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Our SOCIAL Initiative

 

Paradise Row is the first business of its kind: every branch of what we do instigates social impact for the local area and its people.

Our mission was born out of a love of the culture of East London; we have made it our mission to preserve its local trade chain and champion its creative community by pioneering a movement: one which inspires consumers to buy locally and invest in this community.

We achieve this through three initiatives:

 
 
 

The story behind Paradise Row

When our Founder, Nika Diamond-Krendel, first read about how East London was once home to a booming manufacturing and textile industry, she wondered why an area that is internationally known for its designers didn’t seem to still be experiencing the impact of this movement.

She learned that in over only thirty years, only handful leather workshops are left from what was once a thriving textile culture. This decline has led to local jobs disappearing, skills being lost that were gained over generations, and, ultimately, the death of craftsmanship.

There is no protection at all for the heritage of East London or its people, from neither government or ‘local’ brands. Often, as a byproduct of globalisation, ‘London’ brands outsource production for cheap - but often unethical - labour. It’s a tragedy that an area with such a strong history is powerless in the eradication of its identity.

We wanted to create that brand that did just that: to create jobs, to help preserve a craft, to restore a workshop back to its former glory, for the area to still have the old spirit of its history sitting beautifully alongside new energy from the areas exciting young creatives.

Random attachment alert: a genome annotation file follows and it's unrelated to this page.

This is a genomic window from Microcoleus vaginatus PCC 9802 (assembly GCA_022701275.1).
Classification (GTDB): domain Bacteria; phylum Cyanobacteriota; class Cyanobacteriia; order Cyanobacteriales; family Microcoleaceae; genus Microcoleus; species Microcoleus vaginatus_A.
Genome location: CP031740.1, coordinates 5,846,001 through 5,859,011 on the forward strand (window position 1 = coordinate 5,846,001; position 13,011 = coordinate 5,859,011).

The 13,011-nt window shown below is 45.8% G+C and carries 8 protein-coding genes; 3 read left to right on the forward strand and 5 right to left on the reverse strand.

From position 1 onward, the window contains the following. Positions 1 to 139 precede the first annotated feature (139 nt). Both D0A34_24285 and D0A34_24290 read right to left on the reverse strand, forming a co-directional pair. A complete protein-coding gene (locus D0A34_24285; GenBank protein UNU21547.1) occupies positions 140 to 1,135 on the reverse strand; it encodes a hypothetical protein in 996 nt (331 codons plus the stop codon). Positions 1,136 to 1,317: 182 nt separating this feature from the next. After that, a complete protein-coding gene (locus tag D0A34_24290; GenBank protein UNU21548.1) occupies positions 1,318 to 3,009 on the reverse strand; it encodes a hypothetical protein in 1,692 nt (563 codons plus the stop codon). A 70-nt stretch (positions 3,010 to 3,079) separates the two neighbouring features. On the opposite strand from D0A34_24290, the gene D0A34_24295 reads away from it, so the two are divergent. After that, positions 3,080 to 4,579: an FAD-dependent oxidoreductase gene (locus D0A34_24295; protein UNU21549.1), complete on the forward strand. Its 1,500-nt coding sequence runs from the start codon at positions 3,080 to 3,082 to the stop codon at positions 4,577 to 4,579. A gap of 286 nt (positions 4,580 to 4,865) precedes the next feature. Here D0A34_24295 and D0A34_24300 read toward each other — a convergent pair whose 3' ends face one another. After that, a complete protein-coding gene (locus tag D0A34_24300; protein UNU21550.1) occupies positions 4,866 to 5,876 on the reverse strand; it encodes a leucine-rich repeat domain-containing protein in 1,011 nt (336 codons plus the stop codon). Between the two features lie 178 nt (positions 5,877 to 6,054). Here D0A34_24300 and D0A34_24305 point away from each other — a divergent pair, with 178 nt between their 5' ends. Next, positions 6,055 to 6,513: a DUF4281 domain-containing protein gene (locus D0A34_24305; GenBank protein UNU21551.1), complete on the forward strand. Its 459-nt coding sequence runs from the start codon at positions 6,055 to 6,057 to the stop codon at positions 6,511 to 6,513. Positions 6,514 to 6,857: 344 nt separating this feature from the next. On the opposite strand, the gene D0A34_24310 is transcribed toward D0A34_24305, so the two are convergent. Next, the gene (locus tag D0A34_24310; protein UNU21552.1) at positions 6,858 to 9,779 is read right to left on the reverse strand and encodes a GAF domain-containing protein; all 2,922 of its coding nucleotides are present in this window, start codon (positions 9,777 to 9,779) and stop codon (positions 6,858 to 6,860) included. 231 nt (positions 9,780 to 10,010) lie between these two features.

A brand can have a stronger influence than any government fund or initiative and so we decided to create Paradise Row. The first collection, CORE, was designed to tell the history of the area it was born and keep its culture intact through its designs. 

This brand then became bigger that what we could have ever envisioned, local establishments and hospitality companies approached us and wanted to be part of the Paradise Row social initiative, they wanted us to create pieces which were handcrafted and not mass produced to give value to their brand image.

We soon realised we had started a social movement and wanted to be a catalyst and inspiration to other brands. Paradise Row evolved into a leather goods brand from a bag business, all while making sure that the creatives working with Paradise Row were from the local area: if the traditional craftsmanship was to be preserved, it was also important to support the new creativity of the area. 

This was another turning point for Paradise Row, where we realised we are a new form of social enterprise, we were not just investing a percentage of our profits into a local community, our whole business is designed on supporting the local and the creative community. We realised that every product and service we provide had social impact at its core.

By supporting a local trade chain, you help regenerate an area and not to be a facilitator in its gentrification. When you have different people with different skill sets from the same area and its the area which binds them together, the end product is incredibly special.

Through every thread, cut and design, you can see the inspiration from the area our trade chain reside in, nothing can replicate this. 

This is true craftsmanship.